Mary Mary is delighted to present Rose Marcus’ first solo exhibition at the gallery and in the UK.
Marcus’ photographic works use iconic sites, and in concert, let them use her, in order to make objects that shift assumptions about physical presence and acts of observation. This new series further develops the artist’s themes of public space and its intrinsic use of private experience. Though the stories associated with each site are often well-known and part of a collective consciousness, her treatment of these sites put into relief expectation and its attendant boundaries.
Images are taken from locations designed to encourage contemplation: monuments, bridges, memorials, public artworks and formal outdoor spaces. Rather than build on these narratives, the snapshots of New York City act as both a symbolic and material foundation for sculptural and painterly interventions, skirting fixed categorisation. As such, Marcus assumes a peripheral stance, capturing the indirect and focusing on unknowns such as an overlooked framework or a minor action like commuting, exercising, constructing.
In ‘Core’ Marcus further pinpoints public space by braiding together images of construction workers, traffic, fields in Central Park, and public sculpture plazas around the city. As with much of Marcus’ work, although the images often contain signage, passersby and the backdrop of the familiar, a sense of trickery permeates. Each image offers just enough information to be understood, affording the viewer a fulcrum for orientation whilst imbuing a slippery sense of certainty within.
Marcus plays with these surface readings; layering image upon image, rotating, distorting and repeating, making literal cuts that puncture the image surface while draping fabrics to skew, block out and reveal. For Marcus, these images operate tactically as hooks on which to catch and layer certain atmospheres, tensions and physical responses. The results are portraits that call out to something immutable, and are at once painting, drawing, sculpture and photograph.
The works operate in sharp opposition to the commercial advertising she borrows from in scale, material and manufacture. These photographs do not belong to a polished mainstream vocabulary or to scrolling and real world image feeds that we are constantly taking in. It appears as if the approach is to sculpt into the work the other side of the present – subjective thoughts and personal experiences that appear like captions on the image surface. In their indifference towards satisfying the viewer, and their refusal of narrative convention, they are seductive in their elegant open-endedness, offering as they do pauses and interruptions which outline that which slips between the monumental.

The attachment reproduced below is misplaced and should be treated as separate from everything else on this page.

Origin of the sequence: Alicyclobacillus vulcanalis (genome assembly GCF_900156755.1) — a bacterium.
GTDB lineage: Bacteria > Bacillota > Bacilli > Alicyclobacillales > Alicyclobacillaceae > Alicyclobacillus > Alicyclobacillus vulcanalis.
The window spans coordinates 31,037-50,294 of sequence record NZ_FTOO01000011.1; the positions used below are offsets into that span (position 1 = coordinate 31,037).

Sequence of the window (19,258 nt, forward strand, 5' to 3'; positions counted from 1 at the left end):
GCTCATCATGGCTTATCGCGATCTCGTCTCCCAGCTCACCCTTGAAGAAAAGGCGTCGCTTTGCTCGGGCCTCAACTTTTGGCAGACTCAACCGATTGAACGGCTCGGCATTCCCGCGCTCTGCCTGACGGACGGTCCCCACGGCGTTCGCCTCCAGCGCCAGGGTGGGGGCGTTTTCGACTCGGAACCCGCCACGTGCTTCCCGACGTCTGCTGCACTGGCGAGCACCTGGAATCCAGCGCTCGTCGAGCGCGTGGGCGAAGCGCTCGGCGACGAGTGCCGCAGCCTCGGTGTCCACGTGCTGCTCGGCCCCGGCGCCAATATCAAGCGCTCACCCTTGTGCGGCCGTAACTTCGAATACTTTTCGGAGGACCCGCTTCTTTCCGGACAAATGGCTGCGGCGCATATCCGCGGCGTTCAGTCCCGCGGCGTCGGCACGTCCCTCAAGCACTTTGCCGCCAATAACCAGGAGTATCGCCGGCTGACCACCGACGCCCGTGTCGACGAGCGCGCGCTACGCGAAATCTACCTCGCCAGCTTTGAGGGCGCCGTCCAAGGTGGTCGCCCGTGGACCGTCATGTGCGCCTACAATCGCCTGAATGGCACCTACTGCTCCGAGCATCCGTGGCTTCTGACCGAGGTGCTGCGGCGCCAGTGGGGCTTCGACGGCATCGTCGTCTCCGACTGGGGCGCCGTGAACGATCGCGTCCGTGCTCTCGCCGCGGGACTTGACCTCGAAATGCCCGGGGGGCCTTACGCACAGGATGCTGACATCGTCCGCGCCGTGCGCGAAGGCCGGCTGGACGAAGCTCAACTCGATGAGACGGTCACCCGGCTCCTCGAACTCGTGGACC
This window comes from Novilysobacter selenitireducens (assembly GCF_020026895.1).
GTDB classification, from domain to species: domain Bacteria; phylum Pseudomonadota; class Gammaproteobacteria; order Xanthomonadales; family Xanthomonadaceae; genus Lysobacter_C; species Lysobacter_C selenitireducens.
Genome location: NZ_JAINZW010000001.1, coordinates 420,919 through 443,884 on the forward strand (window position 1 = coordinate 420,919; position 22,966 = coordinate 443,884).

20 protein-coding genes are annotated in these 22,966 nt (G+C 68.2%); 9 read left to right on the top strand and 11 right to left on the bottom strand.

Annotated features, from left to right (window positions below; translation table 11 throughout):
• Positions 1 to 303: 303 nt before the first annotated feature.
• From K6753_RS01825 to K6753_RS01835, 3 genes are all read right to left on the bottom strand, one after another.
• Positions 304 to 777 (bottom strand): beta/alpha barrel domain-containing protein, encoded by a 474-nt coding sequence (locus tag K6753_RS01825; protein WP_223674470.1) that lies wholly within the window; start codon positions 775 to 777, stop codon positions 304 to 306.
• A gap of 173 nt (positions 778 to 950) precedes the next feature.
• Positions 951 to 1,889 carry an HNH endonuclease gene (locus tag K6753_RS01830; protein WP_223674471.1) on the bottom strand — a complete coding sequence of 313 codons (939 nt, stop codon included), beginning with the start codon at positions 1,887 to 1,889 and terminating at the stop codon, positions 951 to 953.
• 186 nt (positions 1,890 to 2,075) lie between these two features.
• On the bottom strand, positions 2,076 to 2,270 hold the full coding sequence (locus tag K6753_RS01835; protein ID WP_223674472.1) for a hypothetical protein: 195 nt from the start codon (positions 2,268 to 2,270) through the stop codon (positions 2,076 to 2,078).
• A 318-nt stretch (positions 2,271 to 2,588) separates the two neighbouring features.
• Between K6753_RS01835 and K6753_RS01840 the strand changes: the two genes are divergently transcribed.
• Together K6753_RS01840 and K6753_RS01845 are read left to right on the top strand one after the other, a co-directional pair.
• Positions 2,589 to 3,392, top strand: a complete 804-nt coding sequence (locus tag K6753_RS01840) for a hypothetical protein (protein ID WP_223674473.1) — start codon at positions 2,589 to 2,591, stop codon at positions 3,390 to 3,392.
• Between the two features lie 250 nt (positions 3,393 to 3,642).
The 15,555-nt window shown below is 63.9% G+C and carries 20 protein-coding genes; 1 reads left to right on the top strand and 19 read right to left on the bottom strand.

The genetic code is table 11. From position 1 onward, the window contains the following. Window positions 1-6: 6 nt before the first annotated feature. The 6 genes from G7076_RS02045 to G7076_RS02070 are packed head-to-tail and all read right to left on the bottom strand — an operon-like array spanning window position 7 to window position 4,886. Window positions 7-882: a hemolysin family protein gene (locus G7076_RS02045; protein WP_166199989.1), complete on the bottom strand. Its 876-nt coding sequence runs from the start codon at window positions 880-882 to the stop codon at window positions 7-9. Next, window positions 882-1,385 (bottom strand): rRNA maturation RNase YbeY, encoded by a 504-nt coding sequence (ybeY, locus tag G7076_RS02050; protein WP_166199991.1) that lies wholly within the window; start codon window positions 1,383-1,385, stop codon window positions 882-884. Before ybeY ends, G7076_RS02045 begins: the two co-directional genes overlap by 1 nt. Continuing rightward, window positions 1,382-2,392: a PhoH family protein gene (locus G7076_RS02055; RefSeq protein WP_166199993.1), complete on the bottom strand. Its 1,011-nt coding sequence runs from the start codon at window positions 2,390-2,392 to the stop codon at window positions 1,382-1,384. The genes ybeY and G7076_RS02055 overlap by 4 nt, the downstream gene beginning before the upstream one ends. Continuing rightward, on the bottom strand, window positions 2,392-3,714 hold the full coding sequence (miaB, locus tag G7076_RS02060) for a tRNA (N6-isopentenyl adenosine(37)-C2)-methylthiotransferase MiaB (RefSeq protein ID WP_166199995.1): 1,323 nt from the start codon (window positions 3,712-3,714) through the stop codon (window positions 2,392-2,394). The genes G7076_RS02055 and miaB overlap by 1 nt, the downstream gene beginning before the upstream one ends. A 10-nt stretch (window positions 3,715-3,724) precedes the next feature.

Taking cues from the urban environment, traces of the works’ making remain up front and present within it; sweeping, cutting gestures and the loose arrangement of fabrics reflect the body back into the image. In reference to this they demonstrate an awareness of gender tropes, playing with oppositions, whilst linked to the sincerity of body, figuration and craft.
Marcus’ works are everything at once; contradictory, self-reflexive and questioning, without seeking to explain or resolve. Reaching beyond the surface of public experience and architecture, these images offer uncertain truths about everyday being, skirting poignancy and arriving at the beguiling.
Born in Atlanta, Georgia in 1982, Marcus lives and works in New York. Having originally studied architecture and urban studies, Marcus went on to complete a BFA in sculpture (2005) and an MA in art history in 2014 at Hunter College, New York. Recent solo exhibitions include And Now, Dallas (2016); ‘The Four Seasons,’ Night Gallery, Los Angeles (2015); ‘At Your Fingertips,’ David Petersen Gallery, Minneapolis (2014). Selected group exhibitions include ‘In the Abstract,’ MASS MoCA, Massachusetts; ‘Windows,’ David Petersen Gallery, Minneapolis; ‘The Gap between the Fridge and the Cooker,’ The Modern Institute, Glasgow (all 2017); ‘Daydream from 2013,’ CANADA, New York (2016); ‘Towards the Theory of a Unified Hole,’ Bodega, New York; ‘The Lazy Sunbathers,’ Sies + Hoke, Dusseldorf; ‘Marfa Fictions,’ Derek Eller, New York (all 2015); ‘le doux ron ron quotidian,’ Tanya Leighton, Berlin (2014). Marcus has a forthcoming solo exhibition at Night Gallery in Los Angeles in early 2019.
Exhibition opening hours: Tuesday – Saturday 11 – 6pm & by appointment